A student under the pressure of exams (Photo by Svein Halvor Halvorsen)
Students with problems that could cause them to fail assessments are being urged by a campaign group to voice their concerns following a proposed change to assessment policy. 
Will Anderson and Si├ón Hampson from UWE Mental Health Campaign, wrote a letter to the university that said: “If a student with a mental health issue is unaware of this policy and sits the exam when unwell they will not be able to have extenuating circumstances and we fail to see how this is fair.”

The University of the West of England published a draft document on 14 March detailing the proposed changes, which mean if a student submits an assignment or attends an exam, they are “declaring themselves fit to do so”. If they fall ill during the exam, they can submit an extenuating circumstances application to retake the assessment or have it marked again, but this wouldn’t cover students with ongoing mental health issues.

The Mental Health Campaign is urging students to share their thoughts with student representatives to combat the alleged lack of consultation with students. Rachel Cowie, Director of Academic Services at UWE, responded to these claims stating: “we are still in the process of working through the implementation with the students’ union and other student representatives.

 “We do everything we can to avoid disadvantaging any student and want to make sure we get this right.”

“Following discussion at the recent academic board we have invited the current VP welfare (and hopefully the chair of the mental health group) to meet with us to work through some case studies so we can see what implications it might have on students with mental health difficulties. We do everything we can to avoid disadvantaging any student and want to make sure we get this right.”
Ms Cowie also clarified that students had been consulted at a council meeting in November 2012, where no issues were raised.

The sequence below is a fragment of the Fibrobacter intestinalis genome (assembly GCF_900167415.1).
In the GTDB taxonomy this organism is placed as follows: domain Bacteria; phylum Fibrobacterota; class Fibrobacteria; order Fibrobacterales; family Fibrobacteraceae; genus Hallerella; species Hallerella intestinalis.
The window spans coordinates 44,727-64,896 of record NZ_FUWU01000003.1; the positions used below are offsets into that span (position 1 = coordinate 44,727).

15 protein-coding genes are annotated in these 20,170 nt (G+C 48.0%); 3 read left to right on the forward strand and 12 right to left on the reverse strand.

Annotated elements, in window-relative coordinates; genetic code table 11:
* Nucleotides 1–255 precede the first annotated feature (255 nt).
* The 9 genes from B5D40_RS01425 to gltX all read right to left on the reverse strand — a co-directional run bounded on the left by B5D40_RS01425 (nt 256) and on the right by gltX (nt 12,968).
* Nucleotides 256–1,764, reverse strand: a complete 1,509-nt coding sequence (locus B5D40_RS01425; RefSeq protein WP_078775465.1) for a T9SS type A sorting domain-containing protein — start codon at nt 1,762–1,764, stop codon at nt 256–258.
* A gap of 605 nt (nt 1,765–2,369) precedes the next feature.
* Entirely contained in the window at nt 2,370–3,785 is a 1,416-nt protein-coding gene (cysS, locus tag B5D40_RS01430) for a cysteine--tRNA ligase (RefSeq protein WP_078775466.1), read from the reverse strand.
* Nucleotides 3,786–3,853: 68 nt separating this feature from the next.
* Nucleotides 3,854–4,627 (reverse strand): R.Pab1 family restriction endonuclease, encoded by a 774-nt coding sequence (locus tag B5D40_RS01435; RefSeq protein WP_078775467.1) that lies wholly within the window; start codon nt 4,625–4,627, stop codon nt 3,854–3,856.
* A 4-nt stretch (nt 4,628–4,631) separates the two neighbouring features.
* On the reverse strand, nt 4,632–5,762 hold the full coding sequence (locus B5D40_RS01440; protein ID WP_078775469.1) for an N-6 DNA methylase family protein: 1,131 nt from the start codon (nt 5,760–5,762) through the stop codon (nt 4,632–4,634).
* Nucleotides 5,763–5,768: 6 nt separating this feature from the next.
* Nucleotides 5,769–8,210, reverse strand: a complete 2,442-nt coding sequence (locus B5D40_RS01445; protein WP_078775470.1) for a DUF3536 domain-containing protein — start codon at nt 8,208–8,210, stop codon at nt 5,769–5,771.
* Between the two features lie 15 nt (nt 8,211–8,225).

At the moment, students can submit an extenuating circumstances form which could let them re-take an assessment where this wouldn’t normally be allowed. Some of the reasons that extenuating circumstances may apply include “unexpected deterioration in an ongoing illness or medical condition” or a “major household problem” like a fire.

Under the “Fit to Sit” extenuating circumstances proposal, if a student had trouble completing work due to either of these reasons, or various others covered under the current policy, they would not be able to apply for extenuating circumstances if they decided to submit an assignment anyway.

Vice-President for Community and Welfare, Tom Renhard noted: “The proposals are of huge concern to the Students’ Union as well as to the Mental Health Campaign and other students that have provided feedback so far given the potential negative impact the introduction of ‘fit to sit’ could have on students. These are being considered as part of a package of proposals of changes to academic regulations and would call on the university to not to continue to pursue trying to introduce ‘fit to sit’ as part of this package. 

“Some students when going through difficult periods will attempt to ‘soldier on’ and sit assessments, believing it shows dedication to their degree; why would we then try and stop this student from submitting extenuating circumstances post-assessment should there be a realisation that perhaps that student wasn’t in the best place to submit the assessment in the first place?

“As a Students’ Union we do not believe ‘fit to sit’ should be implemented and instead thrown out. The majority of student feedback gathered so far on the proposed fit to sit regulation shows that the view of the Students’ Union is reflective of its membership.”

Similar proposals for changes to extenuating circumstances and the introduction of ‘fit to sit’ were rejected by the Students’ Union at Keele University in November 2012.

A version of this story appeared on Western Eye.